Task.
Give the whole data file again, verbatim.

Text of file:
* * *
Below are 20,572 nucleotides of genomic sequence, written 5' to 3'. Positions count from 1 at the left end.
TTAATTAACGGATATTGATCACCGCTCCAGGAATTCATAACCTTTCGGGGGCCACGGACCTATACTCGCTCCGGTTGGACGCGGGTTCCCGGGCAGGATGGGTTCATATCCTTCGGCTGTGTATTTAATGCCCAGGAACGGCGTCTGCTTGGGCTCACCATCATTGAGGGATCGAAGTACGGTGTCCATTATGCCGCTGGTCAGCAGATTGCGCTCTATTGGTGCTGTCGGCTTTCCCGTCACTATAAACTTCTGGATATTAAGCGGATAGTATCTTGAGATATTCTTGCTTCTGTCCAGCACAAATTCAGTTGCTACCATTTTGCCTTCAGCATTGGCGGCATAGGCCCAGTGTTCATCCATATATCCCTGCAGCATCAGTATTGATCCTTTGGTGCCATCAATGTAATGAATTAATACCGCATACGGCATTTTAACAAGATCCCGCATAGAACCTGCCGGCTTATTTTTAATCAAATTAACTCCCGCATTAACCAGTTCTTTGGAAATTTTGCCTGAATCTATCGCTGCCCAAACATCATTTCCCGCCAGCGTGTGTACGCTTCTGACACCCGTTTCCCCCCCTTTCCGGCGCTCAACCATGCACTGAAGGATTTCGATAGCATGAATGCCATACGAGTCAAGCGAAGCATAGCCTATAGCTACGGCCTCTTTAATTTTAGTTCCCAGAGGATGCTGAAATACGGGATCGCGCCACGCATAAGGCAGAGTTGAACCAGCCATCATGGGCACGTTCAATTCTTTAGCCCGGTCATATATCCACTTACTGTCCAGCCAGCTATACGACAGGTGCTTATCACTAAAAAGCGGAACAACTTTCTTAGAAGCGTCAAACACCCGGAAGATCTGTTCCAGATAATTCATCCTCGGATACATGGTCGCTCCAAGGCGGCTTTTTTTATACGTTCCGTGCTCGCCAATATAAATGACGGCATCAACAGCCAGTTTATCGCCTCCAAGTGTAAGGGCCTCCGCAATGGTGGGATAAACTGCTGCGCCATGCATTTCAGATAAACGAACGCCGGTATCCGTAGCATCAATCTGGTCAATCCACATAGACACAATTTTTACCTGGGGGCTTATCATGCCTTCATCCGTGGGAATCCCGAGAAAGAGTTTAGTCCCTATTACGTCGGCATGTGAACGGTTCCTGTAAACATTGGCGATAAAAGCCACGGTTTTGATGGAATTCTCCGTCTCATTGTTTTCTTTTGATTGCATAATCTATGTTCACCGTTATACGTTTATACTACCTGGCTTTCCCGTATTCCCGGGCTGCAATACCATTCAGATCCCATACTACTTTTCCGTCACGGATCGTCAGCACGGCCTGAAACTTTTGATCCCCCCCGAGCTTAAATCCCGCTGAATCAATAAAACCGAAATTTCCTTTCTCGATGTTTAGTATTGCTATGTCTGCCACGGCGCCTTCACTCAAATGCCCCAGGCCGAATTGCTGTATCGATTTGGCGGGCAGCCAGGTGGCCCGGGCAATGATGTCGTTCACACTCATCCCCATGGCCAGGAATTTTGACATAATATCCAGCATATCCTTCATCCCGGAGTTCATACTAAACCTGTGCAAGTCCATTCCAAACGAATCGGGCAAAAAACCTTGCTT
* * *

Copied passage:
Below are 20,572 nucleotides of genomic sequence, written 5' to 3'. Positions count from 1 at the left end.
TTAATTAACGGATATTGATCACCGCTCCAGGAATTCATAACCTTTCGGGGGCCACGGACCTATACTCGCTCCGGTTGGACGCGGGTTCCCGGGCAGGATGGGTTCATATCCTTCGGCTGTGTATTTAATGCCCAGGAACGGCGTCTGCTTGGGCTCACCATCATTGAGGGATCGAAGTACGGTGTCCATTATGCCGCTGGTCAGCAGATTGCGCTCTATTGGTGCTGTCGGCTTTCCCGTCACTATAAACTTCTGGATATTAAGCGGATAGTATCTTGAGATATTCTTGCTTCTGTCCAGCACAAATTCAGTTGCTACCATTTTGCCTTCAGCATTGGCGGCATAGGCCCAGTGTTCATCCATATATCCCTGCAGCATCAGTATTGATCCTTTGGTGCCATCAATGTAATGAATTAATACCGCATACGGCATTTTAACAAGATCCCGCATAGAACCTGCCGGCTTATTTTTAATCAAATTAACTCCCGCATTAACCAGTTCTTTGGAAATTTTGCCTGAATCTATCGCTGCCCAAACATCATTTCCCGCCAGCGTGTGTACGCTTCTGACACCCGTTTCCCCCCCTTTCCGGCGCTCAACCATGCACTGAAGGATTTCGATAGCATGAATGCCATACGAGTCAAGCGAAGCATAGCCTATAGCTACGGCCTCTTTAATTTTAGTTCCCAGAGGATGCTGAAATACGGGATCGCGCCACGCATAAGGCAGAGTTGAACCAGCCATCATGGGCACGTTCAATTCTTTAGCCCGGTCATATATCCACTTACTGTCCAGCCAGCTATACGACAGGTGCTTATCACTAAAAAGCGGAACAACTTTCTTAGAAGCGTCAAACACCCGGAAGATCTGTTCCAGATAATTCATCCTCGGATACATGGTCGCTCCAAGGCGGCTTTTTTTATACGTTCCGTGCTCGCCAATATAAATGACGGCATCAACAGCCAGTTTATCGCCTCCAAGTGTAAGGGCCTCCGCAATGGTGGGATAAACTGCTGCGCCATGCATTTCAGATAAACGAACGCCGGTATCCGTAGCATCAATCTGGTCAATCCACATAGACACAATTTTTACCTGGGGGCTTATCATGCCTTCATCCGTGGGAATCCCGAGAAAGAGTTTAGTCCCTATTACGTCGGCATGTGAACGGTTCCTGTAAACATTGGCGATAAAAGCCACGGTTTTGATGGAATTCTCCGTCTCATTGTTTTCTTTTGATTGCATAATCTATGTTCACCGTTATACGTTTATACTACCTGGCTTTCCCGTATTCCCGGGCTGCAATACCATTCAGATCCCATACTACTTTTCCGTCACGGATCGTCAGCACGGCCTGAAACTTTTGATCCCCCCCGAGCTTAAATCCCGCTGAATCAATAAAACCGAAATTTCCTTTCTCGATGTTTAGTATTGCTATGTCTGCCACGGCGCCTTCACTCAAATGCCCCAGGCCGAATTGCTGTATCGATTTGGCGGGCAGCCAGGTGGCCCGGGCAATGATGTCGTTCACACTCATCCCCATGGCCAGGAATTTTGACATAATATCCAGCATATCCTTCATCCCGGAGTTCATACTAAACCTGTGCAAGTCCATTCCAAACGAATCGGGCAAAAAACCTTGCTT